June 14, 2010
Adding Nucleic Acid Testing to HIV Screening May Help Identify More People with HIV
Patients Willing to Use Automated Systems to Retrieve Results
Community-based HIV testing programs generally use only HIV antibody testing, but nucleic acid testing (NAT) can detect the presence of HIV earlier. Researchers at the University of California, San Diego School of Medicine studied more than 3,000 patients who sought HIV testing in community-based clinics in or near San Diego to examine the yield of testing with a rapid test plus NAT and to see whether patients would be willing to access their results by phone or computer.
Their study, published June 14 in the Annals of Internal Medicine, showed that NAT testing increased the HIV detection yield by 23%, and that a large majority of study participants received their negative test results by automated phone or internet systems.
“While the findings may not be generalized to all populations and testing programs, we did find that NAT programs that include automated systems for result reporting can increase case yield, especially in settings that cater to those men having sex with men,” said the study’s first author Sheldon Morris, MD, MPH, assistant clinical professor at UC San Diego’s Antiviral Research Center.
Despite decades of prevention efforts in the U.S., the incidence rate of HIV has remained stable. Because the earliest stages of HIV infection represent a period of maximum infectiousness, early and accurate detection is critical to control the HIV epidemic.
“Extending the use of NAT to routine HIV testing programs might help decrease the HIV incidence rate by identifying persons with acute infection that would otherwise be missed through routine screening,” said Morris. “In addition, automated reporting of negative results may prove an acceptable and less resource intense alternative to face-to-face reporting.”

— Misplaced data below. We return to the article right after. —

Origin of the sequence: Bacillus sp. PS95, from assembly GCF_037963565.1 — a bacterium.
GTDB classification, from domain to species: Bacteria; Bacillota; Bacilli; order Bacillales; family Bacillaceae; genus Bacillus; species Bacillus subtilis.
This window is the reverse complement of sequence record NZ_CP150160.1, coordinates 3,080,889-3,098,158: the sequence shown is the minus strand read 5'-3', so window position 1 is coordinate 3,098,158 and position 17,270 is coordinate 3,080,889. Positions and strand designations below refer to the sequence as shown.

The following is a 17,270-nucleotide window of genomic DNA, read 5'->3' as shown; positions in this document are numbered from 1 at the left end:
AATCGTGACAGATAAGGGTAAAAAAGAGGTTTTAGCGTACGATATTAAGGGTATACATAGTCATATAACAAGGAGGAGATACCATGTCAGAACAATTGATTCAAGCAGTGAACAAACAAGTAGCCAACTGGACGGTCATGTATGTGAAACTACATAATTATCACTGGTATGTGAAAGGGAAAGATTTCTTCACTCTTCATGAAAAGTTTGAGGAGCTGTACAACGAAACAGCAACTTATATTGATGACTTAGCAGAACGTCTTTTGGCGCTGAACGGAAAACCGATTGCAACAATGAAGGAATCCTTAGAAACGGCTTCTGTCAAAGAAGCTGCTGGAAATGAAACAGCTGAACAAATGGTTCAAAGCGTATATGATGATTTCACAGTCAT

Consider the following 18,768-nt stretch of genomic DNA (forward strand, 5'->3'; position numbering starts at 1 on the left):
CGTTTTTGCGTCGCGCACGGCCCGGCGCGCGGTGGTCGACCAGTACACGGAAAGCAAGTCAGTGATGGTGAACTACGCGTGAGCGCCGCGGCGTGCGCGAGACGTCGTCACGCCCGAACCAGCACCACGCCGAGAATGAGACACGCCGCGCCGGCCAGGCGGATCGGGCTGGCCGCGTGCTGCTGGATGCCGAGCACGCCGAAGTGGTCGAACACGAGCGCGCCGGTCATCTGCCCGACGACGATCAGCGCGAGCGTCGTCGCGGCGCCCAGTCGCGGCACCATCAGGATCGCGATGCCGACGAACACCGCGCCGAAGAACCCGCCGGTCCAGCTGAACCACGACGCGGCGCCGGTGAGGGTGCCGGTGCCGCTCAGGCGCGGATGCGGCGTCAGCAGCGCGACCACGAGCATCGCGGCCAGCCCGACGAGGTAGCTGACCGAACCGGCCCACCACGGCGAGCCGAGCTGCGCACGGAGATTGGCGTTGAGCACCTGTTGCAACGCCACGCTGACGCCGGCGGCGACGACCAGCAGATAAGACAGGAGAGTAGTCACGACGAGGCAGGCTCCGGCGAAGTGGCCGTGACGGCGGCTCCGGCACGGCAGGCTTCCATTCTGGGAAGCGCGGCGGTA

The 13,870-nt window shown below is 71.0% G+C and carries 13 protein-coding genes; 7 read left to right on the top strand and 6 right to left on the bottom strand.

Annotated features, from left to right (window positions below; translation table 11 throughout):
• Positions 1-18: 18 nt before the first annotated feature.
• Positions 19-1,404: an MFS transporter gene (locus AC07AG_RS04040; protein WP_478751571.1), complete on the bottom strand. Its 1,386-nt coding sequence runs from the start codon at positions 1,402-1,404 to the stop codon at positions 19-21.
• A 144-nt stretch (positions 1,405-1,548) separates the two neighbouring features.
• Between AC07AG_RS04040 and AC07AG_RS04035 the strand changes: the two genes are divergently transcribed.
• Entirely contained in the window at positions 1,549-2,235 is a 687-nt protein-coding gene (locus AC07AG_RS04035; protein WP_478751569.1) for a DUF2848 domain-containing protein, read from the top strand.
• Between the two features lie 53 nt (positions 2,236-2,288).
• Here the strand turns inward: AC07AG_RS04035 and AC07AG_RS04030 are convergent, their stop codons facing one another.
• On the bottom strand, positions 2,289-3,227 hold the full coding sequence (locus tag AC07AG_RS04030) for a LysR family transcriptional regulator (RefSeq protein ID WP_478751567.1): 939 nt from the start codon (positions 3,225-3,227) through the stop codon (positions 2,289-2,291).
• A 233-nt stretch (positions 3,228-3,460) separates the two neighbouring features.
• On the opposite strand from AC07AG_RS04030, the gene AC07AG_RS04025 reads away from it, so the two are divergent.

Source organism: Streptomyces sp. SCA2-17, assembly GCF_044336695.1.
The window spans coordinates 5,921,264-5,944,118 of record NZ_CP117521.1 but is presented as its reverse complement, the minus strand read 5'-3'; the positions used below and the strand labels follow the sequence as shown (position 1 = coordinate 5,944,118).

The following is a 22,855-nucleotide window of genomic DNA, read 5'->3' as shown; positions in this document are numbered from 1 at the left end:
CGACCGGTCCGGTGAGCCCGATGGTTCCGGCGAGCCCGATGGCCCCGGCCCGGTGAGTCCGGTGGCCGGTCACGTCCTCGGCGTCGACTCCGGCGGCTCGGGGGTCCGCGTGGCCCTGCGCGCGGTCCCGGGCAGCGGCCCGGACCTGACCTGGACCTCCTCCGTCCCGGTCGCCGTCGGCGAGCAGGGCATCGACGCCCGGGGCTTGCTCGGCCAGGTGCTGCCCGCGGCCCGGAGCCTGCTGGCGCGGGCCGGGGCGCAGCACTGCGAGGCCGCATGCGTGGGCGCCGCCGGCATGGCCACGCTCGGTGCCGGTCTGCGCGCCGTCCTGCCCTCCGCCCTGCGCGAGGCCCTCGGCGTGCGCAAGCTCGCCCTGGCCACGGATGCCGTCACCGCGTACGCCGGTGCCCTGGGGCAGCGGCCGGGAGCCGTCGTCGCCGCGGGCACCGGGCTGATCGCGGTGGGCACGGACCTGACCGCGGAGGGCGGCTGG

The patients were first tested for HIV with a rapid saliva test. If the result was positive, a counselor informed the patient and blood was obtained for a standard HIV test. If the result was negative, blood was obtained for a NAT. Nearly one quarter of persons with identified cases of HIV had positive results only by NAT testing. More than two-thirds of patients with negative NAT results retrieved them via computer or voicemail.
Most participants in the San Diego study (56%) and those with HIV (91%) were men having sex with men. According to the UCSD researchers, those with higher incomes, younger ages, no testing at substance abuse rehabilitation centers, no recent syphilis and no methamphetamine use were more likely to access negative NAT results by either internet or voicemail systems.
Contributors to the study were Susan J. Little, MD, Terry Cunningham, MAOM, Richard S. Garfein, MPH, PhD, Douglas D. Richman, MD, and Davey Smith, MD, MAS; all of UC San Diego School of Medicine.
The study was supported by funding from the California HIV/AIDS Research Program and the National Institutes of Health.
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